As a general rule, it’s better for small businesses to do more marketing rather than less.
But there needs to be a point to all this marketing; consumers need to think you have a good reason for interrupting them.
Otherwise, your marketing will be seen as annoying spam rather than helpful content.
Good marketing always has a pretext. “We’re not interrupting you just to hit our sales targets,” the pretext suggests, “but because of this perfectly valid reason.”
Some pretexts are obvious – Christmas, Easter, Halloween, end of financial year, footy grand finals and the like.
Because they’re obvious, consumers will accept marketing based on those themes.
But what happens when your small business wants to do some marketing and you don’t have an obvious pretext?
Every small business has its day
One solution is to conduct marketing based on a designated ‘international day’. For example, your small business could target International Women’s Day, which is held on March 8 every year, or World Environment Day, which is always held on June 5.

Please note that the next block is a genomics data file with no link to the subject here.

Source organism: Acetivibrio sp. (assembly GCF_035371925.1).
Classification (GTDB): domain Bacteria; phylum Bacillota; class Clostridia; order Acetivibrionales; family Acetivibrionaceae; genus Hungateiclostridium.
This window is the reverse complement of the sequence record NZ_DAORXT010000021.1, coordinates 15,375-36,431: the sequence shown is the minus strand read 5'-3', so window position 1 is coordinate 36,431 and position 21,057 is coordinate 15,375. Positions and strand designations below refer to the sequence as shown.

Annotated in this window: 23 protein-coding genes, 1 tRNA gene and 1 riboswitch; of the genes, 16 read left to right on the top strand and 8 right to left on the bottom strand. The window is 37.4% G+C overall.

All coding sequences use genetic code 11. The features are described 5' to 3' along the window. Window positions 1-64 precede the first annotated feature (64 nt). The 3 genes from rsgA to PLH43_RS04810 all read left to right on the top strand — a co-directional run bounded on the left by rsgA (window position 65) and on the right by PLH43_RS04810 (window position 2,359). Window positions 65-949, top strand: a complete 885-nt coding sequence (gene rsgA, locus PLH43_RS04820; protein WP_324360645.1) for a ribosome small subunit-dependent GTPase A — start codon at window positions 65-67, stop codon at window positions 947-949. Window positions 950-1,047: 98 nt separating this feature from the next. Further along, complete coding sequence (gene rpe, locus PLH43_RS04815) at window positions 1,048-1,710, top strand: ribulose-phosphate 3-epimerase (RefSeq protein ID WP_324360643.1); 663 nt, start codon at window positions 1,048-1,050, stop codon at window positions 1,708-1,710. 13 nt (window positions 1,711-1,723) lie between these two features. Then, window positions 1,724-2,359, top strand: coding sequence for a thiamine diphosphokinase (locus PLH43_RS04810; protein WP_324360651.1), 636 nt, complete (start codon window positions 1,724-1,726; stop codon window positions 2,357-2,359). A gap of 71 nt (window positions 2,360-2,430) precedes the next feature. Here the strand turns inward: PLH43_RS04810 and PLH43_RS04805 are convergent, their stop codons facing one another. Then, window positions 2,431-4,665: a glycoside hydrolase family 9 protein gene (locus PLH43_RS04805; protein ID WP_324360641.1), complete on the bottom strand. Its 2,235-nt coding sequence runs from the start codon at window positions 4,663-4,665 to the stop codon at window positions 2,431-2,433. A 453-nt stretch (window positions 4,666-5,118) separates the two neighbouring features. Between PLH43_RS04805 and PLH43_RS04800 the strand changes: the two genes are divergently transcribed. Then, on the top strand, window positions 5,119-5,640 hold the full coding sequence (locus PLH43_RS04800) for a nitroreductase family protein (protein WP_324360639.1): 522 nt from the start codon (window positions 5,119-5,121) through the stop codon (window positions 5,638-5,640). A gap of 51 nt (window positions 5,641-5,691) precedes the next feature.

Now that we’ve jogged your memory, you can probably recall other small businesses running campaigns or posting blogs based on those prominent international days.
What a lot of small businesses don’t realise, though, is that there are literally hundreds of these international days – many of which are obscure, but all of which offer potential marketing pretexts:
- Gyms could target Personal Trainer Awareness Day on January 2
- Financial planners could target Laugh & Get Rich Day on February 8
- Medical centres could target Doctors’ Day on March 30
- Cafes could target Grilled Cheese Sandwich Day on April 12
- Cycling shops could target Bike to Work Day on May 17
- Gardening centres could target Gardening Exercise Day on June 6
- Travel agents could target Hammock Day on July 22
- Pubs could target International Beer Day on August 2
- Book shops could target Read a Book Day on September 6
- Pet stores could target Cat Day on October 29
- Outdoors retailers could target Take a Hike Day on November 17
- Pawn shops could target Re-gifting Day on December 19